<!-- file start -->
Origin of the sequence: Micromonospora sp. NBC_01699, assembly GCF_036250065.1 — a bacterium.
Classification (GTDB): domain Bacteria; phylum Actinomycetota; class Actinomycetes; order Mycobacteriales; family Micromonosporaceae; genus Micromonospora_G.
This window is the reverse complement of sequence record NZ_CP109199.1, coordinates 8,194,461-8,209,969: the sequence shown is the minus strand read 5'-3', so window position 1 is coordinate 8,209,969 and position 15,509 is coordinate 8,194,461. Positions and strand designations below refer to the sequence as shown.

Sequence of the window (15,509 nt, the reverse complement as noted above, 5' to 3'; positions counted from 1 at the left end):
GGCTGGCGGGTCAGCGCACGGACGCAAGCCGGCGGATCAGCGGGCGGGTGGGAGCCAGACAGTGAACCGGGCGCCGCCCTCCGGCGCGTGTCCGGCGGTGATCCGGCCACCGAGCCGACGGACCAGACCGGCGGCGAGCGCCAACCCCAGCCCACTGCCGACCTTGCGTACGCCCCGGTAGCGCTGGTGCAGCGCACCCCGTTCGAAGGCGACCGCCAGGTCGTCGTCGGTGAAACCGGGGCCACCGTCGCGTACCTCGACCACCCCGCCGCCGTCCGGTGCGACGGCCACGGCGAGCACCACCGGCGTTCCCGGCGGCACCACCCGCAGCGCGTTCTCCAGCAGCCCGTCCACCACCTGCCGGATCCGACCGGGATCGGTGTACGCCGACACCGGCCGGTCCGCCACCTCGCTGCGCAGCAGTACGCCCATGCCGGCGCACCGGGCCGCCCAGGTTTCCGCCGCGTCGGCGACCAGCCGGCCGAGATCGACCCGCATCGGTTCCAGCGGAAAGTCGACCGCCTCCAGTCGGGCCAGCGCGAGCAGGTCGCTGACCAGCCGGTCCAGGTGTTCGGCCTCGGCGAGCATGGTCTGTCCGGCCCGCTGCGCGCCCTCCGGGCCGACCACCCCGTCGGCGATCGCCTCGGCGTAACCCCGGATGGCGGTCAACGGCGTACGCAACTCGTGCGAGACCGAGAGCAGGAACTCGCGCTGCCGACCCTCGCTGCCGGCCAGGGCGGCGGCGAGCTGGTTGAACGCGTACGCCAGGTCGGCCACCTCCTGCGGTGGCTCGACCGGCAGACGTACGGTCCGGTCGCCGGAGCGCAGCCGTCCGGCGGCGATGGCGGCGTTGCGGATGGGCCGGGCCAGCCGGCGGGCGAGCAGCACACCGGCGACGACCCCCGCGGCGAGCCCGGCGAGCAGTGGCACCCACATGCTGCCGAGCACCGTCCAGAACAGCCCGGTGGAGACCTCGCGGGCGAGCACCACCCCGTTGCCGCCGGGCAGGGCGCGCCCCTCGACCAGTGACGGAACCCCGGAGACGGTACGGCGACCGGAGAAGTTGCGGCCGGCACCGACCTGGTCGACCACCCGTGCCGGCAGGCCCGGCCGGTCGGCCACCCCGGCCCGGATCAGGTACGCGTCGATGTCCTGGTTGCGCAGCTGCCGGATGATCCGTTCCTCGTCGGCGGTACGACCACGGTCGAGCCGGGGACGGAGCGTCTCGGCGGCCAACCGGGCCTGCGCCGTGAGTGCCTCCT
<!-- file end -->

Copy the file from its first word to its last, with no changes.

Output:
Origin of the sequence: Micromonospora sp. NBC_01699, assembly GCF_036250065.1 — a bacterium.
Classification (GTDB): domain Bacteria; phylum Actinomycetota; class Actinomycetes; order Mycobacteriales; family Micromonosporaceae; genus Micromonospora_G.
This window is the reverse complement of sequence record NZ_CP109199.1, coordinates 8,194,461-8,209,969: the sequence shown is the minus strand read 5'-3', so window position 1 is coordinate 8,209,969 and position 15,509 is coordinate 8,194,461. Positions and strand designations below refer to the sequence as shown.

Sequence of the window (15,509 nt, the reverse complement as noted above, 5' to 3'; positions counted from 1 at the left end):
GGCTGGCGGGTCAGCGCACGGACGCAAGCCGGCGGATCAGCGGGCGGGTGGGAGCCAGACAGTGAACCGGGCGCCGCCCTCCGGCGCGTGTCCGGCGGTGATCCGGCCACCGAGCCGACGGACCAGACCGGCGGCGAGCGCCAACCCCAGCCCACTGCCGACCTTGCGTACGCCCCGGTAGCGCTGGTGCAGCGCACCCCGTTCGAAGGCGACCGCCAGGTCGTCGTCGGTGAAACCGGGGCCACCGTCGCGTACCTCGACCACCCCGCCGCCGTCCGGTGCGACGGCCACGGCGAGCACCACCGGCGTTCCCGGCGGCACCACCCGCAGCGCGTTCTCCAGCAGCCCGTCCACCACCTGCCGGATCCGACCGGGATCGGTGTACGCCGACACCGGCCGGTCCGCCACCTCGCTGCGCAGCAGTACGCCCATGCCGGCGCACCGGGCCGCCCAGGTTTCCGCCGCGTCGGCGACCAGCCGGCCGAGATCGACCCGCATCGGTTCCAGCGGAAAGTCGACCGCCTCCAGTCGGGCCAGCGCGAGCAGGTCGCTGACCAGCCGGTCCAGGTGTTCGGCCTCGGCGAGCATGGTCTGTCCGGCCCGCTGCGCGCCCTCCGGGCCGACCACCCCGTCGGCGATCGCCTCGGCGTAACCCCGGATGGCGGTCAACGGCGTACGCAACTCGTGCGAGACCGAGAGCAGGAACTCGCGCTGCCGACCCTCGCTGCCGGCCAGGGCGGCGGCGAGCTGGTTGAACGCGTACGCCAGGTCGGCCACCTCCTGCGGTGGCTCGACCGGCAGACGTACGGTCCGGTCGCCGGAGCGCAGCCGTCCGGCGGCGATGGCGGCGTTGCGGATGGGCCGGGCCAGCCGGCGGGCGAGCAGCACACCGGCGACGACCCCCGCGGCGAGCCCGGCGAGCAGTGGCACCCACATGCTGCCGAGCACCGTCCAGAACAGCCCGGTGGAGACCTCGCGGGCGAGCACCACCCCGTTGCCGCCGGGCAGGGCGCGCCCCTCGACCAGTGACGGAACCCCGGAGACGGTACGGCGACCGGAGAAGTTGCGGCCGGCACCGACCTGGTCGACCACCCGTGCCGGCAGGCCCGGCCGGTCGGCCACCCCGGCCCGGATCAGGTACGCGTCGATGTCCTGGTTGCGCAGCTGCCGGATGATCCGTTCCTCGTCGGCGGTACGACCACGGTCGAGCCGGGGACGGAGCGTCTCGGCGGCCAACCGGGCCTGCGCCGTGAGTGCCTCCT